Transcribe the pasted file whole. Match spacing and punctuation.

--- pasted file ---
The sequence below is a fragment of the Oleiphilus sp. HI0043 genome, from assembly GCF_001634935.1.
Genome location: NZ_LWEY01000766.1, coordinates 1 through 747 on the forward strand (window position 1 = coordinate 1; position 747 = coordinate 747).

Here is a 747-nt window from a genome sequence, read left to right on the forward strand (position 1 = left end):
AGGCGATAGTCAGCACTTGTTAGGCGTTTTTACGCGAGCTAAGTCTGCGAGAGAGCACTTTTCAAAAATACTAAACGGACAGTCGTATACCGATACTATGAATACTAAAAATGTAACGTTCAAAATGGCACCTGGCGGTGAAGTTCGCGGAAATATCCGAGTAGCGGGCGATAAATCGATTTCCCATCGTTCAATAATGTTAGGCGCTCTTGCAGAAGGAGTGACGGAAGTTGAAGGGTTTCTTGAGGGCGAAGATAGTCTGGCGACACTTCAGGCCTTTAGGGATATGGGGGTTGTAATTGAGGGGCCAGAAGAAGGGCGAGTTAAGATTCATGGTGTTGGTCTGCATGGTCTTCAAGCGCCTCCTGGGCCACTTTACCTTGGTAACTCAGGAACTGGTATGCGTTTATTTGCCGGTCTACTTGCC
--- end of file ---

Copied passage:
The sequence below is a fragment of the Oleiphilus sp. HI0043 genome, from assembly GCF_001634935.1.
Genome location: NZ_LWEY01000766.1, coordinates 1 through 747 on the forward strand (window position 1 = coordinate 1; position 747 = coordinate 747).

Here is a 747-nt window from a genome sequence, read left to right on the forward strand (position 1 = left end):
AGGCGATAGTCAGCACTTGTTAGGCGTTTTTACGCGAGCTAAGTCTGCGAGAGAGCACTTTTCAAAAATACTAAACGGACAGTCGTATACCGATACTATGAATACTAAAAATGTAACGTTCAAAATGGCACCTGGCGGTGAAGTTCGCGGAAATATCCGAGTAGCGGGCGATAAATCGATTTCCCATCGTTCAATAATGTTAGGCGCTCTTGCAGAAGGAGTGACGGAAGTTGAAGGGTTTCTTGAGGGCGAAGATAGTCTGGCGACACTTCAGGCCTTTAGGGATATGGGGGTTGTAATTGAGGGGCCAGAAGAAGGGCGAGTTAAGATTCATGGTGTTGGTCTGCATGGTCTTCAAGCGCCTCCTGGGCCACTTTACCTTGGTAACTCAGGAACTGGTATGCGTTTATTTGCCGGTCTACTTGCC